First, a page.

'We Shall Be Respectable': Women and Representations of Respectability in Lyttelton 1851-1893
Degree GrantorUniversity of Canterbury
Degree NameMaster of Arts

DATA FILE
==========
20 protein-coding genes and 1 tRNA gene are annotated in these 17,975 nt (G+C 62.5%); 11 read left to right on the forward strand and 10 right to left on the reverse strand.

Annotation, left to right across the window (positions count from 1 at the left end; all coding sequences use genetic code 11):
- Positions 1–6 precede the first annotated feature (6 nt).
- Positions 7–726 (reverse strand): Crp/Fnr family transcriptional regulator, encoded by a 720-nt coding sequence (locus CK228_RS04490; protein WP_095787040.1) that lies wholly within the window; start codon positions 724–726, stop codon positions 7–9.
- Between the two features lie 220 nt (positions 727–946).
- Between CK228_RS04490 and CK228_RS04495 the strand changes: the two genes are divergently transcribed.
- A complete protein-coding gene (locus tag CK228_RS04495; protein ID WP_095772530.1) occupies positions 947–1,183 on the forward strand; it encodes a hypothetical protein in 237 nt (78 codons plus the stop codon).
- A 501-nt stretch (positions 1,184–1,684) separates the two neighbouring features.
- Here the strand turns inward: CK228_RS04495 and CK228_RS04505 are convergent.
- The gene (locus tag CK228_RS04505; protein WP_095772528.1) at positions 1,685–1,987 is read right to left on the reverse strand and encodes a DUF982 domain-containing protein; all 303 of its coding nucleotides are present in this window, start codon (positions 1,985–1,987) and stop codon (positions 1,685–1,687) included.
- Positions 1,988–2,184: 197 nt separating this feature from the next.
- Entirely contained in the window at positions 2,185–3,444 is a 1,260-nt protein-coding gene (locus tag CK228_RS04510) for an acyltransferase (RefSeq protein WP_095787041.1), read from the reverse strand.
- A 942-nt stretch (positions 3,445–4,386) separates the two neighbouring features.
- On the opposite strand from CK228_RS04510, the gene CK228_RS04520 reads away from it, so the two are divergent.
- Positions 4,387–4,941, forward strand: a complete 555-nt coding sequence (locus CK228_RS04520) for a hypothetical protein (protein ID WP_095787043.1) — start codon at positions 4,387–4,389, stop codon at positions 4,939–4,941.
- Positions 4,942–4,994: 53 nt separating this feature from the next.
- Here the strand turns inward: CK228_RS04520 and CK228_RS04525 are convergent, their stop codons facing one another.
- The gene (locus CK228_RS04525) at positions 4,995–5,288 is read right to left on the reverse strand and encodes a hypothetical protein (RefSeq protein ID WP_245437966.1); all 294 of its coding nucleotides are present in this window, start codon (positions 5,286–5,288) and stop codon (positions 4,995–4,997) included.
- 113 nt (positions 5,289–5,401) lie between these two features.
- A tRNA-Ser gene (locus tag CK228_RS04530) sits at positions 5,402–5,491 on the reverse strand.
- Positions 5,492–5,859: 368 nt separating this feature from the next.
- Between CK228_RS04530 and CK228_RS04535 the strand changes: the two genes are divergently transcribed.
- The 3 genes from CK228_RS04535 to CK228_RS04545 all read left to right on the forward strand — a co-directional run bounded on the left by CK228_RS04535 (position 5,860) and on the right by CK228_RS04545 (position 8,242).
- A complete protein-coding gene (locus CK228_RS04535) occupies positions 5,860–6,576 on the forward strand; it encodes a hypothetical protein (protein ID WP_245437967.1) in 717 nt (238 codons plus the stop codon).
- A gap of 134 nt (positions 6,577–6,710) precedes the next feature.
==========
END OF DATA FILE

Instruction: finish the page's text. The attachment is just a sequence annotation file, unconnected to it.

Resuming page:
This thesis investigates the meanings and representations of respectability in Pakeha women's lives in nineteenth-century Lyttelton, New Zealand. Respectability was a form of gendered behaviour connected to ideals of appropriate femininity and women's proper place. It was one of the values on which Lyttelton was founded and respectable women had an important role from the beginning as agents of civilization. However, respectability was not solely a behavioural norm imposed on women and an examination of the forms of respectability in this growing colonial town reveals that women were active agents negotiating and contributing to definitions of respectability. The forms of respectability in Lyttelton were related to the town's character as a busy port, and the associated disorder contributed to divisions between respectable and unrespectable spaces. Women understood and represented respectability in different ways depending on their class position, social status, family responsibilities and involvement in the workforce. Not all women were able to conform to dominant norms of respectability, and others demonstrated an ambivalent commitment to ideals of respectable behaviour. The discourses of respectability in Lyttelton were complex and diverse, illustrating the anxieties and tensions of a migrant community.